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Customizing the FreeBSD Kernel (eng) (freebsd kernel howto)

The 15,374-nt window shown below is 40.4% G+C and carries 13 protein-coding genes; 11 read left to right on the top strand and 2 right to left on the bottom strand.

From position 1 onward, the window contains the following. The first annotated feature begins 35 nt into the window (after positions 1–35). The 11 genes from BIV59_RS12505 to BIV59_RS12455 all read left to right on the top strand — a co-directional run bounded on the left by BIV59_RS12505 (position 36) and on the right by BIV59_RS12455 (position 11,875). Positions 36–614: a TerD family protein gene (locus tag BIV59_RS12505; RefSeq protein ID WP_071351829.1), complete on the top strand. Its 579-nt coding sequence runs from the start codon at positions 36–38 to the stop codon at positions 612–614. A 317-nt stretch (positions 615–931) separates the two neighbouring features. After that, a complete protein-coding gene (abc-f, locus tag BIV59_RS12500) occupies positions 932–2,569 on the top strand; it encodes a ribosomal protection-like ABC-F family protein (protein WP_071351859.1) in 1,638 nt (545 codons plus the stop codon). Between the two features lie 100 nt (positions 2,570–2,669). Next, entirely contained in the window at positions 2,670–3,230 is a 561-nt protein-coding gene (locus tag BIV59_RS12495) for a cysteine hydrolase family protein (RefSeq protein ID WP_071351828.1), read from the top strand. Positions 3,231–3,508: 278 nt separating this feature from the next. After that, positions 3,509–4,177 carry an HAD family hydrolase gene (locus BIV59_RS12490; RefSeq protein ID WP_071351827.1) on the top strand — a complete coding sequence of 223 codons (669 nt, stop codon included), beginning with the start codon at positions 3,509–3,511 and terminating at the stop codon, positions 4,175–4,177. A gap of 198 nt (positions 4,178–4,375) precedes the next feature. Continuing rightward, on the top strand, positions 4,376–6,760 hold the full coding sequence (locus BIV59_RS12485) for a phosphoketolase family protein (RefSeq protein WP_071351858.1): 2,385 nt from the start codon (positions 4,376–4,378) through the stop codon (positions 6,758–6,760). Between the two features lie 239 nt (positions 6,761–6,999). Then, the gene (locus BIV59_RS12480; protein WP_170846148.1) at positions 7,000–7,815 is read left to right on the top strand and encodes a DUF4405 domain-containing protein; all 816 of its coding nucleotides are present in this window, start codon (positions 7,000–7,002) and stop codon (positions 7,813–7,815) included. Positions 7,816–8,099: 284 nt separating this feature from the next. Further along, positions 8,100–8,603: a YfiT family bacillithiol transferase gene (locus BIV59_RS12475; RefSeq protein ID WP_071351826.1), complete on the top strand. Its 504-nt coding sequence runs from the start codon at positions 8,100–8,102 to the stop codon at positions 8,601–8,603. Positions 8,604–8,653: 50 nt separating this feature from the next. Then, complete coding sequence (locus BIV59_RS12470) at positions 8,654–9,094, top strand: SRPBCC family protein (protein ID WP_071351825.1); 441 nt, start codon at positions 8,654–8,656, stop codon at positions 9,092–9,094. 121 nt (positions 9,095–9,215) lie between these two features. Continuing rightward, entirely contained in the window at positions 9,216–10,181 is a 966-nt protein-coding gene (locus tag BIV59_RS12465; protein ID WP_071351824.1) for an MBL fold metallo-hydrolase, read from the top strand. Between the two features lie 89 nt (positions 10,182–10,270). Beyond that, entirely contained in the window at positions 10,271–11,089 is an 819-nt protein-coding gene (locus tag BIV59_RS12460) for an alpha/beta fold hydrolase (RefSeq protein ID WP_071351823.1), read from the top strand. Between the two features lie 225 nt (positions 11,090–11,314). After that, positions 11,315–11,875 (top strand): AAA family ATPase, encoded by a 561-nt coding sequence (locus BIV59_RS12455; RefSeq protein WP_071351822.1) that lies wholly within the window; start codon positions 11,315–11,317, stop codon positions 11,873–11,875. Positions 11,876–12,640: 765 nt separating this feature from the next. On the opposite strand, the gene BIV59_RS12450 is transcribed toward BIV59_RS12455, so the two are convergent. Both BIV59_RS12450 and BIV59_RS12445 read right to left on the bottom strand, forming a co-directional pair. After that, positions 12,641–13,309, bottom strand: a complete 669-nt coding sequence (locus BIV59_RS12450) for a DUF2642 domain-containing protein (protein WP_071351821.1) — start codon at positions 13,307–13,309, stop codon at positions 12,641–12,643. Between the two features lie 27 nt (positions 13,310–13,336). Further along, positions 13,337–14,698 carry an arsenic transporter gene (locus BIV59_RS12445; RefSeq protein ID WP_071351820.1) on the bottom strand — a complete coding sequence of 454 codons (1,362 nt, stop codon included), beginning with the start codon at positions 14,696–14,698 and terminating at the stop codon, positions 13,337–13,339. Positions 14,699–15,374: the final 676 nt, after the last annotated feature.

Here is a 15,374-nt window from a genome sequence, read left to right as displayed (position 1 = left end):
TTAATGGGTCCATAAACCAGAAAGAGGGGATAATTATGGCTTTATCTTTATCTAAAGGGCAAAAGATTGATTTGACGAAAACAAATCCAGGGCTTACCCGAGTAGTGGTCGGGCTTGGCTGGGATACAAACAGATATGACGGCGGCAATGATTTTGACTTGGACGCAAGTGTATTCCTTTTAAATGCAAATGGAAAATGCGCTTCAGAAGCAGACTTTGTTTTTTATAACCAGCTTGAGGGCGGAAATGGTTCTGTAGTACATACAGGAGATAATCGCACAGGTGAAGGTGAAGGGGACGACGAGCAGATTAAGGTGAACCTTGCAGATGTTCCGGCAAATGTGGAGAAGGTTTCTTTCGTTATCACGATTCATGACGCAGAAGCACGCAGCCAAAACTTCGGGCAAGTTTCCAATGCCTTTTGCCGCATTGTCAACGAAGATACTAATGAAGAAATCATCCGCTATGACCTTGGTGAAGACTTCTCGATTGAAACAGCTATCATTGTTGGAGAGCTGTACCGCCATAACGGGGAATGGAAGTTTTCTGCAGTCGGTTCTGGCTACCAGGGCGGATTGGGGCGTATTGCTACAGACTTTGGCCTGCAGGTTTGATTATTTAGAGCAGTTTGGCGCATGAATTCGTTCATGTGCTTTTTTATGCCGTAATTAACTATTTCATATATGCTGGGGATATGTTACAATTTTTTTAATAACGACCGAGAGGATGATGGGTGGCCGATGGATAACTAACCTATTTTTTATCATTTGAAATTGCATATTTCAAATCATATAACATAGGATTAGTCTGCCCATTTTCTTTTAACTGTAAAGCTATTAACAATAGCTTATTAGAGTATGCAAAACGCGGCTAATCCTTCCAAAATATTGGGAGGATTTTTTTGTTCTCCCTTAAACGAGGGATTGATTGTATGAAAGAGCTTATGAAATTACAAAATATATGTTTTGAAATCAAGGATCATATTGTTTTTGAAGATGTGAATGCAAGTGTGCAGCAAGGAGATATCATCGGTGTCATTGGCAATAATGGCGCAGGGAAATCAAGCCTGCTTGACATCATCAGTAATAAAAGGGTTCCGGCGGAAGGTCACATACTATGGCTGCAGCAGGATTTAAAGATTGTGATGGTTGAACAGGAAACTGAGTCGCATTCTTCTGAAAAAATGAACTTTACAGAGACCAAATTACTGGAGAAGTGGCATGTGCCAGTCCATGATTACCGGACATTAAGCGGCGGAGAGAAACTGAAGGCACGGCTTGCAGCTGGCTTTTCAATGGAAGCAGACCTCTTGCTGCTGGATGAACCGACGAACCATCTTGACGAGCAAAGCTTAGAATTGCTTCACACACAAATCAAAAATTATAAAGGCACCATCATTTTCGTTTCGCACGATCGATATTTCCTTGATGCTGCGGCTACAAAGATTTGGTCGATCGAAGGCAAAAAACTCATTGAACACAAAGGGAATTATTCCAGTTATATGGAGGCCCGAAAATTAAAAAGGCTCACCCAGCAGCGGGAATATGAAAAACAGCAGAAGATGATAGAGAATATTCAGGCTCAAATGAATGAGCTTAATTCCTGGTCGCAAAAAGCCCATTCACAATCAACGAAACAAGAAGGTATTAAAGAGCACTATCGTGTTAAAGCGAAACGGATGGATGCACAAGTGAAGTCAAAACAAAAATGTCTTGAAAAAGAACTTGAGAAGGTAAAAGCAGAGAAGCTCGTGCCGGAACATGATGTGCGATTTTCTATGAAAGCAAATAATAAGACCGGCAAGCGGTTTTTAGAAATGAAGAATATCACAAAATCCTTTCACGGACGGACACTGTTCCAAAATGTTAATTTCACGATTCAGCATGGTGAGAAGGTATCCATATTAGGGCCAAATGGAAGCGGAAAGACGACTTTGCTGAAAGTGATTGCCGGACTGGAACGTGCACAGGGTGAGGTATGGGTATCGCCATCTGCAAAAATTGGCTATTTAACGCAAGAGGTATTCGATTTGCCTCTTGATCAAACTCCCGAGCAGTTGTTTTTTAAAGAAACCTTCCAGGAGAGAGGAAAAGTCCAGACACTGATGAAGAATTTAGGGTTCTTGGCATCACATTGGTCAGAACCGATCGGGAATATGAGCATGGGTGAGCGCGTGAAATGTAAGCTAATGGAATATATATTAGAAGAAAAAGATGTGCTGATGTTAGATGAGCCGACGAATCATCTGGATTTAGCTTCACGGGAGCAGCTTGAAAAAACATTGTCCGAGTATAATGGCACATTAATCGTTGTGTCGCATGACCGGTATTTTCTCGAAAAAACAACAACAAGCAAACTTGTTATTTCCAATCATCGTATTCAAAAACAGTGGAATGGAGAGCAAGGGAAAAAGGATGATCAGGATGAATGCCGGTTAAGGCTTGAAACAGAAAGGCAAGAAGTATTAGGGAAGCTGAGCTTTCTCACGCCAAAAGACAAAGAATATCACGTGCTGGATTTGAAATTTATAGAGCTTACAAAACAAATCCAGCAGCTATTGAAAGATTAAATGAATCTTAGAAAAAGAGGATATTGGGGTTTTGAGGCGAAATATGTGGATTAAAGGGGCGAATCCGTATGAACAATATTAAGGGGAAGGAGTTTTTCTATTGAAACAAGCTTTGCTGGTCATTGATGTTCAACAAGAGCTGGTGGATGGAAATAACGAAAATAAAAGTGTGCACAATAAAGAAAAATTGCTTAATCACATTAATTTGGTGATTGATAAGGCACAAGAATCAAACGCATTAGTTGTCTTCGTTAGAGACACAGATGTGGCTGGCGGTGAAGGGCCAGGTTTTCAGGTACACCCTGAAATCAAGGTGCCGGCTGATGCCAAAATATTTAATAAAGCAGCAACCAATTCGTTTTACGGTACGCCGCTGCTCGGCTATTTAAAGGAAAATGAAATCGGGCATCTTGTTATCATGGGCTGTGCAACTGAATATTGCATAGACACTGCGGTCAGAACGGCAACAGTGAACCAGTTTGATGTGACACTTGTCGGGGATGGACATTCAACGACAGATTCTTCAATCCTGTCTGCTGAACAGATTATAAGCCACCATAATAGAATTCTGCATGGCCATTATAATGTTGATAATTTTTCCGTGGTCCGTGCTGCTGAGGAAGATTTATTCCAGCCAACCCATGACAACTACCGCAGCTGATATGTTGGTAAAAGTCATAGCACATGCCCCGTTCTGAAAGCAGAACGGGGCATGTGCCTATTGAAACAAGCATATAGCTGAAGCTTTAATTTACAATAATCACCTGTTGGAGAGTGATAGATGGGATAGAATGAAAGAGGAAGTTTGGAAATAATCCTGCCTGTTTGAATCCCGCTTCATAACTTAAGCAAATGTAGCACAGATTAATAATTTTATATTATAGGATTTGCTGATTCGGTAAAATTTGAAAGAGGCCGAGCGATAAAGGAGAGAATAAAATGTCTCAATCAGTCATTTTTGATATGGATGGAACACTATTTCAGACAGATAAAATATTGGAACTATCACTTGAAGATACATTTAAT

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From: Michael Lucas <michael.lucas@linuxworld.com> Subject: Customizing the FreeBSD Kernel (eng) Customizing the FreeBSD Kernel FreeBSD for the Linux administrator Summary As Linux and FreeBSD often run side by side, Linux administrators would do well to learn how to configure FreeBSD to meet their needs. Michael Lucas presents a guide to customizing the FreeBSD kernel, written for the Linux oriented. (3,400 words) By Michael Lucas C ustomizing a Unix kernel is a rite of passage for the system administrator. Linux and many System V Unixes have a friendly, menu-driven kernel configuration system. A system administrator needs to have a good grounding in a variety of Unixes, however. You would configure FreeBSD's kernel in a manner completely different than the one in which you would System V or Linux. Linux and FreeBSD are frequently found side by side. They're both free Unix-like systems. Each has particular strengths; FreeBSD is known for its network services, and Linux has strong desktop facilities. A multiple-boot system can have both FreeBSD and Linux partitions. With FreeBSD's Linux compatibility and the right kernel options, you can even use both simultaneously. This step-by-step guide includes a discussion of some of the core differences between the FreeBSD kernel and the Linux kernel; descriptions of the kernel configuration, build processes, and common kernel options; ways you can gather more information; and steps to take if you have trouble. The FreeBSD kernel building system is very powerful, and it only requires a bit of familiarity to use it quickly and efficiently. We'll only discuss the i386 kernel here. The Alpha kernel is handled in a very similar manner, but most of us aren't lucky enough to have an Alpha lying around to test new operating systems. Alphas also have slightly different kernel requirements, and not all functions are fully implemented. Check LINT (more on this later) for details. You can also apply most of the information discussed here to NetBSD and OpenBSD, with some minor changes. Your hardware Before building your kernel, you need to know what hardware you have. If you're not sure, a good place to start is the file /var/run/dmesg.boot. This records the results of the dmesg command immediately after boot. The dmesg command displays the contents of the system message buffer; if your system has been up for a while, the buffer probably contains system information other than boot probes. /var/run/dmesg.boot remains, however. If a device shows up as not found, you may in fact not have the device; your hardware or kernel could also be misconfigured. The kernel probe routines are fairly intelligent, but some hardware doesn't lend itself to easy detection. For example, if you have an old-fashioned, dumb-as-a-brick NE2000 network card sitting on IRQ 11 and port 0x320, the default kernel setting of IRQ 10 and port 0x280 isn't going to find it. You will need to change one or the other. Basic kernel information The Linux kernel appears in frequent, incremental releases. Every so often Linus Torvalds double-checks what he has, tars it up, assigns it a version number, and posts it. The FreeBSD kernel, on the other hand, is in a state of continuous release. The kernel and user programs are available via CVS (Cyclic Software's Concurrent Version System version control software). Users are expected to be able to compile the current kernel at any time. Similarly, Linux kernels are expected to have certain minimal levels of glibc and other system utilities. The FreeBSD kernel is expected to be in sync with the user programs. This makes sense, given the different development methods: the FreeBSD project is responsible for both the kernel and user programs, while Linux is strictly speaking just the kernel, with distribution designers being responsible for user programs. We'll assume that you have a FreeBSD system on which the kernel and user programs are already in sync, because it installs and stays that way unless you make a CVS error. The kernel code is stored under /sys. Don't bother backing up this directory; if there's an error, you could use CVS to back it out. To configure your kernel, look under /sys/i386/conf. You will find a variety of files. The important ones for our purposes are: * GENERIC: A default kernel configuration * LINT: A kernel configuration that contains all possible options Kernel configurations are simple text files stating which options, device drivers, and functions the kernel will support. The FreeBSD kernel has thousands and thousands of possible combinations of options; a menu system would run several screens deep and take far too long to use. Building your own kernel config file In Linux, to build a kernel config file you would unpack your new kernel source or apply the patch from the previous version. You'd then either make config, make menuconfig, or make xconfig. Each of these tools brings up a configuration interface, which would take the form of a simple string of questions, a cursor-based menu, or an X Window point-and-click configuration tool. All of these options are simple enough that almost any computer-literate person can use them. FreeBSD, on the other hand, has no menu configuration tool. The configuration is stored in a simple text file. Functions are enabled and disabled via flags on each device. A graphic interface to this system would run several levels deep, and each menu would be different. The best place to start building your custom kernel is the GENERIC file. Do not edit this file directly; the next system upgrade will overwrite your changes. Copy GENERIC to another file, which we'll call NEWSERVER. It's fairly traditional to name your kernel configuration after the machine itself, and to use all capital letters. The apparent problem with the GENERIC file is that it isn't self documenting. GENERIC isn't supposed to include extensive documentation. That's what the LINT file is for. First, you will want to go through your config file and change any occurrence of the word GENERIC to NEWSERVER. Then you might want to comment out unnecessary entries. Removing drivers for unnecessary devices will shrink your kernel. This also means that you have to rebuild your kernel to add hardware. If your hardware changes a lot, leave more drivers in; if it's constant, trim them. The equipment that makes up your system is also important in deciding whether to leave a feature-rich or stripped-down kernel. My desktop machine is an AMD K6 350 with 192 MB of RAM, a 19-inch monitor, and a 2 GB hard drive; the kernel is lugging around drivers for hardware I hope to be able to afford one day. Meanwhile, the office firewall is a 486/25 with 8 MB of RAM. Its kernel is so stripped it could be arrested for indecent exposure. GENERIC is divided into sections for various types of cards, controllers, and functions. Some are easy to find; if you have an ATAPI-only system, you can delete all the SCSI devices. Some are less obvious, and you need to check the LINT file for the entry's description. A few of the obvious ones to check are: * I386_CPU, I486_CPU, I586_CPU, and I686_CPU: These are for CPU types. The I586 is a Pentium; Pentium II and above are I686. If you're not sure what your CPU probes as, check /var/run/dmesg.boot. Some chips don't probe as you might expect; for example, some older AMD chips probe as a lower-level CPU than their clock speed seems to indicate. If you don't include the proper CPU in your finished kernel, the machine will no longer boot. You might as well remove the drivers for all the CPUs you don't have; changing CPU class will probably mean so many other hardware changes that you'll need a new kernel anyway. * MFS, MFS_ROOT, NFS, NFS_ROOT, MSDOSFS: If you're not using Memory File System, Network File System, or FAT filesystem, you can remove these. The filesystem features are all available as KLMs (kernel loadable modules) if you later discover that you do need them. * wdc*, wd*, acd*, wfd*: These are standard ATAPI controllers, disks, CD-ROMs, and LS-120 floppies. You probably want to leave the wdc controllers; most motherboards have them, even if there are no ATAPI devices attached. * SCSI: If you don't have any SCSI systems, you can remove all the SCSI controllers and peripherals. If you do this, be certain you have eliminated all the SCSI devices. They're all arranged in a nice little block. If you pull all the controllers, but leave a peripheral or two, the kernel will not compile. * Network card: Check /var/run/dmesg.boot to see if your NIC was detected. Any modern NIC probably will be. If not, check the NIC list in LINT to see what driver your card should use, and how to set its port and IRQ, if necessary. You can remove drivers for all the network devices you don't have. * Pseudodevices: The ppp device is used for kernel PPP, sl is used for slip, and tun is used for user programs' PPP. You can remove whichever devices you don't need. The BPF pseudodevice allows you to sniff network traffic. If you use DHCP, you need it. If you don't want the machine to have Ethernet packet sniffing capabilities, you want to lose it. Now that you've trimmed the kernel to the reasonable minimum needed to support your system, see what you want to add. Scroll through LINT looking for features you might like. Adding extra features won't hurt; the kernel will grow, but on most modern systems that's not a serious problem. If you're not running an original first-edition Pentium, for example, you should use the NO_F00F_HACK option. (Foof was a bug in the original Pentium design that allowed users to lock up the system. If your CPU doesn't have the bug, you don't need kernel protection against it.) For Linux compatibility, you need the POSIX options and the USER_LDT option. If you have a Linux partition, you probably want the EXT2FS option as well. Don't be surprised if you run into a fundamental design difference between the Linux and FreeBSD kernels. Linux tends to install everything that might be needed; FreeBSD has a more spartan core. Everything you need is there, but you must add the appropriate options. This philosophy holds true both in the kernel and across the user programs. Kernel tweaking Once you have all the functions you want in your kernel, you might find that it doesn't work exactly as you'd like. Check LINT for more information on each feature. Also, every device driver has a man page; check there for details on how to tweak the configuration. Many Linux command-line options are kernel options in FreeBSD; similarly, some Linux kernel options are controlled on the FreeBSD command line. For example, the wd (aka IDE) driver in GENERIC isn't configured to do DMA (direct memory access) by default. Check the wd man page for the proper flags to use. In this particular case, you probably want to add flags 0xa0ffa0ff to the IDE controller. Do you want your console to default out a particular serial port? Go to the man page for sio. Do you want to force an Intel EtherExpress network card to run at 10BaseT instead of 100BaseTX? Check the man page for fxp. You might find that some functions should be configured in /etc/rc.conf instead of in your kernel, or that you need to drop a two-line shell script into /usr/local/etc/rc.d instead of building it into the kernel. Kernel building Now that you have your kernel configuration file in shape, do the following as root: %config NEWSERVER Don't forget to do a make depend Kernel build directory is ../../compile/NEWSERVER % The config program parses your config file and makes sure that you have no egregious errors. It also makes a compile directory if one doesn't exist already, and installs all the header and source files needed to start the build process therein. If config returns a compile directory, your config file parsed properly. This doesn't guarantee that it will compile; it just means that the file passed config's simple checks. You might get errors and a compile directory. Fix the errors before trying to build a kernel. In the best case, the kernel won't compile. Alternately, it might compile but not boot -- and at worst, it could boot and break something. If the latter occurs, go to the compile directory and type: make depend all install This is fairly similar to the Linux kernel build procedure. You don't need to make clean. The kernel will build and install as /kernel. Your old kernel will be moved to /kernel.old. On your next reboot, you will be running your customized kernel. There is no need to muck about with the loader (FreeBSD's LILO equivalent) to install a kernel, as you would in Linux. Updating your kernel When you update your system source code, either through CVSup and make world, or off a CD-ROM, you will want to rebuild your kernel to take advantage of the new code. Glance through /usr/src/UPDATING to see if any of your preferred kernel options have changed. If you're feeling paranoid, check GENERIC and LINT as well. Then simply do the following: * %cd /sys/i386/conf * %config NEWSERVER * %cd ../../compile/NEWSERVER * %make depend && make all install This will rebuild only the parts of the kernel that have changed and assemble them into the new kernel. If a kernel subsystem hasn't changed, it won't be recompiled. Building new kernels can be extremely rapid if the configuration or source code hasn't changed much. If you don't want to keep your prior kernel around as /kernel.old, you can use make depend && make all reinstall. This will simply overwrite your old kernel. Again, you shouldn't have to make clean as you would in Linux. The old object files are used to build the new kernel more quickly; only changed objects are built. If the build fails, however, you might try make clean before make depend. If you are doing a large upgrade (for example, FreeBSD 3-STABLE to 4-STABLE), you are probably better off starting with the new GENERIC config file and rebuilding your configuration from scratch. If you want to use your own config, I highly recommend diff -uw GENERIC MYSERVER to generate a unified diff. Go through the diff carefully and be sure you understand every option you need to add or remove. For those of us who upgrade our entire systems from source every week, however, the quick configure and compile is a major timesaver. Troubleshooting If your kernel build fails, look at the last lines of the compile output. At times the problem is obvious; perhaps a particular kernel component cannot coexist with another, or an option requires another option. Many of these errors are fairly self-explanatory. Others aren't. Consider the example below: ===> sys/modules/xl cc -O -pipe -D_KERNEL -Wall -Wredundant-decls -Wnested-externs -Wstrict-prototypes -Wmissing-prototypes -Wpointer-arith -Winline -Wcast-qual -fformat-extensions -ansi -DKLD_MODULE -nostdinc -I- -I. -I@ -I@/../include -mpreferred-stack-boundary=2 -c /usr/src/sys/modules/xl/../../pci/if_xl.c /usr/src/sys/modules/xl/../../pci/if_xl.c:155: syntax error before `<' cpp: output pipe has been closed *** Error code 1 Stop in /usr/src/sys/modules/xl. *** Error code 1 Stop in /usr/src/sys/modules. *** Error code 1 Stop in /usr/src/sys. *** Error code 1 Stop in /usr/src. *** Error code 1 Stop in /usr/src. *** Error code 1 Everything after the first *** is noise.The error is probably immediately before this. If you get an error you don't understand, or aren't up to reading kernel code to debug it at the moment, take the last bit of the compile failure (ignoring the error code 1 lines and other associated crud) and go to the FreeBSD Webpage. (See Resources for a link.) Search the freebsd-questions mailing list archive for your particular error. Unless you've discovered a new error, someone will have already had the problem, and someone else will have provided a solution. If your answer isn't there, email the list yourself at freebsd-questions@freebsd.org. Include the following information: * Your FreeBSD version number * The contents of /var/run/dmesg/boot * The output of uname -a * The kernel config file * The end of the output of the failed compile Yes, it's going to be a long message; but if you don't include all this information, someone will probably write back and ask for the missing piece. Disaster recovery You might install a kernel only to discover that you've blown away some vital function. If you're one of the brave souls running FreeBSD-current, you might find that your new kernel is phoning the police every hour and telling them you're smuggling gerbils. Avoid this. Keep a good kernel around. The kernel install procedure copies the old kernel to /kernel.old. You can boot this kernel instead of /kernel, the default. When the machine first boots, you will see a countdown: booting kernel in ... seconds. Hit the space bar to interrupt the autoboot, and type: disk1s1a>unload disk1s1a>load kernel.old disk1s1a>boot (Your prompt may differ, depending on exactly when you interrupt the autoboot.) I keep a known good kernel, /kernel.good, on all my systems. This way, if I have two goofball kernels in a row I can still boot the machine. The system installs a /kernel.GENERIC for this purpose, but GENERIC might lack functions you need or have some incorrect settings. You can also use RCS (Revision Control System) on your kernel config file to allow you to back up to a prior version; this is a good idea when you're just learning about all the options. If you find that you goofed in building your new kernel and assigned a dumb device the wrong memory address or IRQ, you don't have to crack your case or rebuild your kernel. Interrupt the boot process as above and type the following: disk1s1a>boot -c This will bring you up into the kernel configuration tool. You can alter IRQs, memory ports, and other system information here. The next time you have to rebuild your kernel, you can fix it properly. Summary FreeBSD's kernel build process is configured just like Samba, named, Apache, or any other common network utility: it is done with a text configuration file. The average Linux administrator is generally comfortable with this sort of configuration, and shouldn't be put off just because it's the kernel.